A copper IUD is a hormone-free contraceptive that is inserted into the uterus. It creates an environment that prevents sperm from surviving and provides strong protection against pregnancy. Other contraceptives without hormones are condoms, pessaries and femidom. They prevent sperm from entering the uterus and are called barrier methods. Read more here about other forms of hormone-free contraception.
3 min read
Reviewed by Jenny Jansson
Works both as a long-term contraceptive and as an emergency method. A small, T-shaped insert that has a copper thread. The copper ions put the sperm out of action and prevent them from fertilising the egg. A copper coil is inserted and removed by a midwife or gynaecologist. It is completely hormone-free and can be a good alternative for women who experience side effects from hormones. Fertility returns to normal after it's removed.
You can have sex without worrying about getting pregnant. It can last for up to five years and be removed anytime. The copper coil can also work as emergency protection if it is inserted within five days after unprotected sex.
The copper coil does not protect against HIV/AIDS or venereal diseases. Some women experience irregular bleeding, headaches, pelvic pain or acne after the actual insertion. Women with copper coils may also experience heavier and longer bleeding with menstrual cramps. There is a small risk that the copper coil may be pushed out of position and become less effective.
A condom covers the penis during sex. It's usually made of latex.
Easy to use and protect against HIV/AIDS and venereal diseases.
If a condom is put on correctly it can split or break. Some people don't have the same, or, feeling of intimacy when they use condoms.
A diaphragm is a barrier that stops the sperm from reaching the womb. It looks like a bowl-shaped, flexible disc and is made of latex or silicone. Pessaries must be tried and adapted individually, which is done by a midwife or gynaecologist. You handle the diaphragm yourself if necessary, it can be inserted into the vagina up to 24 hours before intercourse and must remain in place for at least six hours afterwards. Pessaries can be used even if you are breastfeeding, but sometimes they are not suitable for women who have given birth. Pessaries don't affect your period.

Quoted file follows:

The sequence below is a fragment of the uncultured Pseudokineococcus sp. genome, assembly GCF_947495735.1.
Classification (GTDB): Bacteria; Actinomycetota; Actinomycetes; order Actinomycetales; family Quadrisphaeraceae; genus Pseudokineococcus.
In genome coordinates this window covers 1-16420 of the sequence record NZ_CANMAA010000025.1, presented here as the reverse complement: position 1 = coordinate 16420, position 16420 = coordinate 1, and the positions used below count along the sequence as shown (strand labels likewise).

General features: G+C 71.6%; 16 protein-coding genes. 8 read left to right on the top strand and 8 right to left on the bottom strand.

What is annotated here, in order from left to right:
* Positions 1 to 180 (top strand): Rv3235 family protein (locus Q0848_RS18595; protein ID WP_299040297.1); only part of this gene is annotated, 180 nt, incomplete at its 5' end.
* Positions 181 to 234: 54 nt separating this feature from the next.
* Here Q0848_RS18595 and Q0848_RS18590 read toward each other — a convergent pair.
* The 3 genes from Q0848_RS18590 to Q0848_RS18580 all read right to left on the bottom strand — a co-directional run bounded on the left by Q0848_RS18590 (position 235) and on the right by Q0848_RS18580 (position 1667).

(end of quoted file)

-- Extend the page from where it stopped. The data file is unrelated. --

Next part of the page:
Can be used last-minute. Pessaries are hormone-free and can be an alternative for women who experience side effects from hormones.
The diaphragm does not protect against HIV/AIDS or venereal diseases.
It is less effective compared to, for example, a contraceptive implant or IUD, and should be used with a spermicide. Some women experience irritation and may have allergic reactions or a urinary tract infection. If the diaphragm stays in for too long, over 24 hours, there is a risk of toxic shock syndrome.
A femidom is a condom for women, protection of very thin plastic or latex that you insert into the vagina yourself. Putting in a femidom isn't difficult but you might need to practise a few times. For a femidom to provide protection, it must stay in place throughout intercourse.
Protects against HIV/AIDS or venereal diseases. It is the only product that a woman can use to prevent sexually transmitted diseases. You can insert a femidom several hours before you have intercourse.
Requires some planning, Can be more expensive and difficult to get hold of than a condom.
Reviewed by Jenny Jansson
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